Staff Publications

Staff Publications

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    'Staff publications' is the digital repository of Wageningen University & Research

    'Staff publications' contains references to publications authored by Wageningen University staff from 1976 onward.

    Publications authored by the staff of the Research Institutes are available from 1995 onwards.

    Full text documents are added when available. The database is updated daily and currently holds about 240,000 items, of which 72,000 in open access.

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Record number 403442
Title Experimental evidence for interference competition in oystercatchers, Haematopus oastralegus. II. Free-living birds
Author(s) Rutten, A.L.; Oosterbeek, K.; Verhulst, S.; Dingemanse, N.J.; Ens, B.J.
Source Behavioral Ecology 21 (2010)6. - ISSN 1045-2249 - p. 1261 - 1270.
DOI https://doi.org/10.1093/beheco/arq130
Department(s) Landscape Centre
IMARES
Publication type Refereed Article in a scientific journal
Publication year 2010
Keyword(s) wintering oystercatchers - spatial-distribution - human disturbance - resource density - seasonal-changes - foraging waders - mytilus-edulis - turdus-merula - dominance - strength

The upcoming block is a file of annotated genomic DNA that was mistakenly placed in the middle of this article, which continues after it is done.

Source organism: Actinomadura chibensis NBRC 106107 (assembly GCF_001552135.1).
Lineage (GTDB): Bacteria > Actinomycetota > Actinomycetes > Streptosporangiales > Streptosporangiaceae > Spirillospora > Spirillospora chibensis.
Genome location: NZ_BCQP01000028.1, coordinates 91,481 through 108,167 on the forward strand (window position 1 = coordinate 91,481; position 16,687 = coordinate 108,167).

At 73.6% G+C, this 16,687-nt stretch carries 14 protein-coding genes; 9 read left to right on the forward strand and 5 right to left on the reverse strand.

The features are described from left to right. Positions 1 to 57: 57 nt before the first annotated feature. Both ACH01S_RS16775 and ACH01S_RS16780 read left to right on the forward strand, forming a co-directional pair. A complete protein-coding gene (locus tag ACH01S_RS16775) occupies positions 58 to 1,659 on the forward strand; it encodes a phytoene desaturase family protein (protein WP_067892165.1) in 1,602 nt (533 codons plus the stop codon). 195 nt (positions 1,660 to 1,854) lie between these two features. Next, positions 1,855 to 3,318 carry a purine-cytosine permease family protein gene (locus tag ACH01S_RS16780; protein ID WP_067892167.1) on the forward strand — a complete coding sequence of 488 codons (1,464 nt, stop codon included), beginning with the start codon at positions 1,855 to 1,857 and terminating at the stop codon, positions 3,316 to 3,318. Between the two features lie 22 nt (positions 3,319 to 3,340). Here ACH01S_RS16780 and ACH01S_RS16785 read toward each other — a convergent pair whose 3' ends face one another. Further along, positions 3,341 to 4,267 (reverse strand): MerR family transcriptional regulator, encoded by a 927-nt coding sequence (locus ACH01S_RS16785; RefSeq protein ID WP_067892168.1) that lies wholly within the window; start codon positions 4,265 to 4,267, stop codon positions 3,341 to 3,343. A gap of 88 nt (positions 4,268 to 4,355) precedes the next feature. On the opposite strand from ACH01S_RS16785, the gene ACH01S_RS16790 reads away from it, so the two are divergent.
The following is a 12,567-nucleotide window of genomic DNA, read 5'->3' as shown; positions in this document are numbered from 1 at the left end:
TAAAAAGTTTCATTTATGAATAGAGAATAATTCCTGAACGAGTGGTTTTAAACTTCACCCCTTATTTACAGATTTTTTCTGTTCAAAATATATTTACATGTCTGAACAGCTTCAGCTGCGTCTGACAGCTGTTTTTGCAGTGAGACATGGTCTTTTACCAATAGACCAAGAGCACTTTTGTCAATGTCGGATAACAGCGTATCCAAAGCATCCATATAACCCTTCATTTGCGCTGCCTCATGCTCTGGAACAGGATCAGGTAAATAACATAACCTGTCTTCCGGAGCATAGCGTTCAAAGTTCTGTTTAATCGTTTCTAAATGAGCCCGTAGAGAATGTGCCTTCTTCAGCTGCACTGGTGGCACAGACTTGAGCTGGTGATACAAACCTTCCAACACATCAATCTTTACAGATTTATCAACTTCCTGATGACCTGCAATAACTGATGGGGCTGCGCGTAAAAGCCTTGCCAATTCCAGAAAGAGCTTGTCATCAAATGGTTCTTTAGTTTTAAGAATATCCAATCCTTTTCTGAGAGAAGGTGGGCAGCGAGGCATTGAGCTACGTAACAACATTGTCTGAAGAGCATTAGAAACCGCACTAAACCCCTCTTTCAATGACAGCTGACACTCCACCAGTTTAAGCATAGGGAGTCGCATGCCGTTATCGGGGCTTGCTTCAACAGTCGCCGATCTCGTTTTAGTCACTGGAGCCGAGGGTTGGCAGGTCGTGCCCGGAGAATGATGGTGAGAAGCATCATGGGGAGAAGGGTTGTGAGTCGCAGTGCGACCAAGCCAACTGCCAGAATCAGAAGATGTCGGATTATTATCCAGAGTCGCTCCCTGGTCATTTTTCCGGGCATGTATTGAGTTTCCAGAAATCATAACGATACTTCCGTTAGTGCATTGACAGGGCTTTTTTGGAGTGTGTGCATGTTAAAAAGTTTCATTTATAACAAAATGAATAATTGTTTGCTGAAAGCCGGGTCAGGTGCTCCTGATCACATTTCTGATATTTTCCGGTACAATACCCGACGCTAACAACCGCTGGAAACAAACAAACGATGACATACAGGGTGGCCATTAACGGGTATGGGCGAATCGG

Abstract Field studies of interference competition in free-living animals have relied on natural fluctuations in forager density, which are often confounded with other factors. We therefore experimentally studied interference in the wild, capitalizing on 2 cockle beds in an isolated bay that were exploited by a population of individually marked oystercatchers. We successfully increased forager density by chasing birds from one cockle bed, leaving the other cockle bed as the only nearby alternative. The density increase was most pronounced on the eastern cockle bed where food stocks were poorer and initial feeding densities were lower compared with the western cockle bed. Oystercatchers residing on this eastern bed suffered a significant decline in intake rate when bird density was experimentally increased, providing evidence of interference. “Refugee” birds, that is, the birds that were displaced from their home bed, experienced an even stronger reduction in intake rate compared with the residents and compared with their intake rate on their “home bed,” probably partly due to the fact that the refugee birds were forced to feed on an unfamiliar cockle bed. The fact that disturbance at 1 site influenced both the refugees and the local resident birds indicates that human disturbance (an important conservation issue) has an effect that extends beyond the site where the disturbance takes place. The benefits and costs of site fidelity and interference competition are likely to play an important role in understanding animal distributions and how they change in response to environmental perturbations, including human disturbance of foraging sites.
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